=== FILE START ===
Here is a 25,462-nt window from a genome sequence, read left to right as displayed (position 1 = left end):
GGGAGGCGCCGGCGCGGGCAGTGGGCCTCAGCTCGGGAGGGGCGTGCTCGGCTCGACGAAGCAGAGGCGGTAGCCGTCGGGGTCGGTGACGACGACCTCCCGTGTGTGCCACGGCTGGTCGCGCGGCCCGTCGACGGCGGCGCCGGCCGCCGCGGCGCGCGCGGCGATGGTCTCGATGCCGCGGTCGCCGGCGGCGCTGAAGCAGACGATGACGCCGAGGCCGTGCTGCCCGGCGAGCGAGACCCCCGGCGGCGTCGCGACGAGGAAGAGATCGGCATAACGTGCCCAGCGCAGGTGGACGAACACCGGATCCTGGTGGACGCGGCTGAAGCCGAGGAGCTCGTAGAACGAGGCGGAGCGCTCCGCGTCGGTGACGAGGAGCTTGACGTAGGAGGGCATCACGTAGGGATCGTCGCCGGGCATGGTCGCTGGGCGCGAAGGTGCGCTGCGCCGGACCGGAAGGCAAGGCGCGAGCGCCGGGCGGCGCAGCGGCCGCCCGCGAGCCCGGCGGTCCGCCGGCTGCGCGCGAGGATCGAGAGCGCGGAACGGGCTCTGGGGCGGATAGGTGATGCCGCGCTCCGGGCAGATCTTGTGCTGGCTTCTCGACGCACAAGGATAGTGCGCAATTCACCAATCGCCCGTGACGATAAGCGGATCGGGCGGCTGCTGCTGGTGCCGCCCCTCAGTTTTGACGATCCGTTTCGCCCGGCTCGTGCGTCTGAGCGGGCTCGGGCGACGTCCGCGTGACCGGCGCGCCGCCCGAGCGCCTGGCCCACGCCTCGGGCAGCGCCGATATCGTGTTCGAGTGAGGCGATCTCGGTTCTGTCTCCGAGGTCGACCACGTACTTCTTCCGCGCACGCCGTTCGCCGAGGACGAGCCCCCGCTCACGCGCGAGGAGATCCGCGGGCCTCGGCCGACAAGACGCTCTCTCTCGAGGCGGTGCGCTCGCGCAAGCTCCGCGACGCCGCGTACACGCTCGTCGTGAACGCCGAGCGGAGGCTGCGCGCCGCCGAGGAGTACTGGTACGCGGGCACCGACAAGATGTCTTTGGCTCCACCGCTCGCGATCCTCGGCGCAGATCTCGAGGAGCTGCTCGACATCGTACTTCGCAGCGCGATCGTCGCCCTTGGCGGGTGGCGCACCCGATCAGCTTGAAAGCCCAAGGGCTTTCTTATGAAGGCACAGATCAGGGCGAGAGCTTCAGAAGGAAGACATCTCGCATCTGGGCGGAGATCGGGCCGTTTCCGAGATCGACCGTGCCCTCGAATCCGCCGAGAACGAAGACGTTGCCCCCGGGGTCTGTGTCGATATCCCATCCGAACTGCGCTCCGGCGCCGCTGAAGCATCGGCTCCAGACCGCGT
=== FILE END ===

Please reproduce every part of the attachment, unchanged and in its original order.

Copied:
Here is a 25,462-nt window from a genome sequence, read left to right as displayed (position 1 = left end):
GGGAGGCGCCGGCGCGGGCAGTGGGCCTCAGCTCGGGAGGGGCGTGCTCGGCTCGACGAAGCAGAGGCGGTAGCCGTCGGGGTCGGTGACGACGACCTCCCGTGTGTGCCACGGCTGGTCGCGCGGCCCGTCGACGGCGGCGCCGGCCGCCGCGGCGCGCGCGGCGATGGTCTCGATGCCGCGGTCGCCGGCGGCGCTGAAGCAGACGATGACGCCGAGGCCGTGCTGCCCGGCGAGCGAGACCCCCGGCGGCGTCGCGACGAGGAAGAGATCGGCATAACGTGCCCAGCGCAGGTGGACGAACACCGGATCCTGGTGGACGCGGCTGAAGCCGAGGAGCTCGTAGAACGAGGCGGAGCGCTCCGCGTCGGTGACGAGGAGCTTGACGTAGGAGGGCATCACGTAGGGATCGTCGCCGGGCATGGTCGCTGGGCGCGAAGGTGCGCTGCGCCGGACCGGAAGGCAAGGCGCGAGCGCCGGGCGGCGCAGCGGCCGCCCGCGAGCCCGGCGGTCCGCCGGCTGCGCGCGAGGATCGAGAGCGCGGAACGGGCTCTGGGGCGGATAGGTGATGCCGCGCTCCGGGCAGATCTTGTGCTGGCTTCTCGACGCACAAGGATAGTGCGCAATTCACCAATCGCCCGTGACGATAAGCGGATCGGGCGGCTGCTGCTGGTGCCGCCCCTCAGTTTTGACGATCCGTTTCGCCCGGCTCGTGCGTCTGAGCGGGCTCGGGCGACGTCCGCGTGACCGGCGCGCCGCCCGAGCGCCTGGCCCACGCCTCGGGCAGCGCCGATATCGTGTTCGAGTGAGGCGATCTCGGTTCTGTCTCCGAGGTCGACCACGTACTTCTTCCGCGCACGCCGTTCGCCGAGGACGAGCCCCCGCTCACGCGCGAGGAGATCCGCGGGCCTCGGCCGACAAGACGCTCTCTCTCGAGGCGGTGCGCTCGCGCAAGCTCCGCGACGCCGCGTACACGCTCGTCGTGAACGCCGAGCGGAGGCTGCGCGCCGCCGAGGAGTACTGGTACGCGGGCACCGACAAGATGTCTTTGGCTCCACCGCTCGCGATCCTCGGCGCAGATCTCGAGGAGCTGCTCGACATCGTACTTCGCAGCGCGATCGTCGCCCTTGGCGGGTGGCGCACCCGATCAGCTTGAAAGCCCAAGGGCTTTCTTATGAAGGCACAGATCAGGGCGAGAGCTTCAGAAGGAAGACATCTCGCATCTGGGCGGAGATCGGGCCGTTTCCGAGATCGACCGTGCCCTCGAATCCGCCGAGAACGAAGACGTTGCCCCCGGGGTCTGTGTCGATATCCCATCCGAACTGCGCTCCGGCGCCGCTGAAGCATCGGCTCCAGACCGCGT